If the function is pure, and there's no way that the return value was passed to the function, then its return value can be assigned to something of any mutability, since the compiler knows that there are no other references to it, and it can implicitly cast it, or if the type is a value type (as in this case), then you just get a copy, and mutability isn't an issue. Alternatively to using a pure function, you can use std.exception.assumeUnique to cast to immutable, but that relies on you being sure that there are no other references to the data, and it may not work at compile-time, since casting is a lot more restrictive during CTFE. So, in general, using a pure function is preferable to assumeUnique.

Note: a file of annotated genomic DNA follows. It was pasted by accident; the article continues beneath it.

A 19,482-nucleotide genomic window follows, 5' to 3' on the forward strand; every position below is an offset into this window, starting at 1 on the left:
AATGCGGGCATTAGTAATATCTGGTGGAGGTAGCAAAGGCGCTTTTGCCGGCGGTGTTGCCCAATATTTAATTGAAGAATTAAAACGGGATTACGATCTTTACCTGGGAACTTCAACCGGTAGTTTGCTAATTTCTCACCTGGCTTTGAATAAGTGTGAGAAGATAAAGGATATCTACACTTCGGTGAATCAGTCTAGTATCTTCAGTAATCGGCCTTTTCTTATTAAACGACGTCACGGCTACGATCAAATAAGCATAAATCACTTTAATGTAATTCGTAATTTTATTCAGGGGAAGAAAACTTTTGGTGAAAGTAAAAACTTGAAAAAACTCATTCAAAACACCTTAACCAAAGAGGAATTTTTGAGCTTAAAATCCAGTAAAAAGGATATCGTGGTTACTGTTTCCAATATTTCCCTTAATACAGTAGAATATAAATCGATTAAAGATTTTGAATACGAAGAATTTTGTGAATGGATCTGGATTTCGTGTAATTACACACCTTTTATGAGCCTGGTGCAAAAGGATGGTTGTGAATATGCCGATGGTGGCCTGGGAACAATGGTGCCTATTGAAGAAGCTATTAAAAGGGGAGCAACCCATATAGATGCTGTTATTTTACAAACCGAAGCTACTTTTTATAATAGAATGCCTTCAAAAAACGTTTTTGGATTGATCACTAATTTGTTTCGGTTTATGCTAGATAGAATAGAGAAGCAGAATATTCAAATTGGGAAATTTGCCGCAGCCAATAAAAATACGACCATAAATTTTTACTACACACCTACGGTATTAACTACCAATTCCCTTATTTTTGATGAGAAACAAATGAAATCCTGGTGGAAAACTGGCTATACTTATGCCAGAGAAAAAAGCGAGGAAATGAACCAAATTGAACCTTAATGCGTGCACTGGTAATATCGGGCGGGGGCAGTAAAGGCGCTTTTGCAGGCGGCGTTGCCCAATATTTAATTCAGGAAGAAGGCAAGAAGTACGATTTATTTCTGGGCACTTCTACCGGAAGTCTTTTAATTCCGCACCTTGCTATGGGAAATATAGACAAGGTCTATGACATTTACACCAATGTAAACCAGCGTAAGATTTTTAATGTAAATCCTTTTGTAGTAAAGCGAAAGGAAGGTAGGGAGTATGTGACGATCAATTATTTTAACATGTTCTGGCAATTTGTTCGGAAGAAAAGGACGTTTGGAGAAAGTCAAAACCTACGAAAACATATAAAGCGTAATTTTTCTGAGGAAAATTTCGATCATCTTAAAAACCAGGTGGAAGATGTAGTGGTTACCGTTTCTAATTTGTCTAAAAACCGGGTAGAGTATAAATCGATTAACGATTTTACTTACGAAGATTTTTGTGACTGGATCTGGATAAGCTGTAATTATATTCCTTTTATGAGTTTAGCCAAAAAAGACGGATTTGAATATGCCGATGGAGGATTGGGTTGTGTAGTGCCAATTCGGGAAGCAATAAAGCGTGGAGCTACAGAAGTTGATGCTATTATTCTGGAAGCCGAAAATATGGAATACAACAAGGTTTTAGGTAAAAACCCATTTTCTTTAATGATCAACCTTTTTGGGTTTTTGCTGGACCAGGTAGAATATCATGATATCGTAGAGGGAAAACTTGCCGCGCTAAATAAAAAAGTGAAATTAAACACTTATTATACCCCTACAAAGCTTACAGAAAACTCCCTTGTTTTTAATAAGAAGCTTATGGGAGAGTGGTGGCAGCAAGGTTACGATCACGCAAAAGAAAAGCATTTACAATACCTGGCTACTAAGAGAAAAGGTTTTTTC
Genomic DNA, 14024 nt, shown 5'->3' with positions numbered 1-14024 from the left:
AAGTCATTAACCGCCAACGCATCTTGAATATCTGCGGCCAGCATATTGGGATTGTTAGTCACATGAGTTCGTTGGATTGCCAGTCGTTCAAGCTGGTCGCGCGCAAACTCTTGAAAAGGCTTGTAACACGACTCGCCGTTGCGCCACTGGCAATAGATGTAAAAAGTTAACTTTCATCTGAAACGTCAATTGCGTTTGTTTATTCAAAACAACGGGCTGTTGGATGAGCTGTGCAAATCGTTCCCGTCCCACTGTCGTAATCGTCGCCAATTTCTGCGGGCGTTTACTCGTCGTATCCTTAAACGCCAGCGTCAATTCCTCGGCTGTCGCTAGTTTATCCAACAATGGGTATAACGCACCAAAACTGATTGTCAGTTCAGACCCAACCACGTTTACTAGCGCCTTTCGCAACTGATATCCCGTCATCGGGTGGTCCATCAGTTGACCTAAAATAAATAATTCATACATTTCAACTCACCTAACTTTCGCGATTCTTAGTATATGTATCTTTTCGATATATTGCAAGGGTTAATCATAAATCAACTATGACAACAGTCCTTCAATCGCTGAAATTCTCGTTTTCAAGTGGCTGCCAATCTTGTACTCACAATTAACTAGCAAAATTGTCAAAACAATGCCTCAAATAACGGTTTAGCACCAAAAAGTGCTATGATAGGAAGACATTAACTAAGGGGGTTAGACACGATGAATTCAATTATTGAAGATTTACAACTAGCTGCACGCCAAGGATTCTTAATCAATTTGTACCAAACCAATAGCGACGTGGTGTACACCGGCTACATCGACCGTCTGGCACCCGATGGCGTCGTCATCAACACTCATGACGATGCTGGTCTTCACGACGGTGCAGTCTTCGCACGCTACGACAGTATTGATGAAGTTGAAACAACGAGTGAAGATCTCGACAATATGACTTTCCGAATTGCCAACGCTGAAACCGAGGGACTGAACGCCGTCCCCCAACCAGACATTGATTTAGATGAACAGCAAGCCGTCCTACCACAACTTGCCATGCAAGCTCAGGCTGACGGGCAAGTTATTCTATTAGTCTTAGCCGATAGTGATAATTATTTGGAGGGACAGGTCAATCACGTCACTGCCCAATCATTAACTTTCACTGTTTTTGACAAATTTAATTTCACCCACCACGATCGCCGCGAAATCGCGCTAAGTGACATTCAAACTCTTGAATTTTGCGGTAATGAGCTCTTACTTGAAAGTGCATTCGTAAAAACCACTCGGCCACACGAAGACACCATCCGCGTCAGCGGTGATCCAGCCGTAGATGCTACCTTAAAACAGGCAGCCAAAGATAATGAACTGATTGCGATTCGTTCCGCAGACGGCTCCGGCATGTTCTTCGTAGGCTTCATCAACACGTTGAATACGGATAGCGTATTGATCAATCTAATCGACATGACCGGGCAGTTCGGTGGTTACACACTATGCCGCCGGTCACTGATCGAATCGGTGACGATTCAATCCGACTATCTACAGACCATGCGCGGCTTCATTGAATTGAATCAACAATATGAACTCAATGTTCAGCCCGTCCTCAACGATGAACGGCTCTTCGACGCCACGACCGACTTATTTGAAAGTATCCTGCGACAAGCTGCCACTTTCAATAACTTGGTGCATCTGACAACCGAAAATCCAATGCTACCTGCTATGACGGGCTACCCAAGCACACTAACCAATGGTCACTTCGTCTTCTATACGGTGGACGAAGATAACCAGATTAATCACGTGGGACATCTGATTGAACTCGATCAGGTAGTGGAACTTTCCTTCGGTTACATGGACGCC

- Jonathan M Davis

December 12
On Tuesday, 12 December 2017 at 09:48:09 UTC, Jonathan M Davis wrote:
> On Tuesday, December 12, 2017 07:33:47 Ivan Trombley via Digitalmars-d-learn wrote:
>> Is there some way that I can make this array immutable?
>>
>>    static float[256] ga = void;
>>    static foreach (i; 0 .. 256)
>>        ga[i] = (i / 255.0f) ^^ (1 / 2.2f);
>
> If you want anything to be immutable, you either have to initialize it directly or give it a value in a static constructor (and the static constructor solution won't work for local variables). So, you'd need to do something like
>
> static immutable float[256] ga = someFuncThatGeneratesGA();
>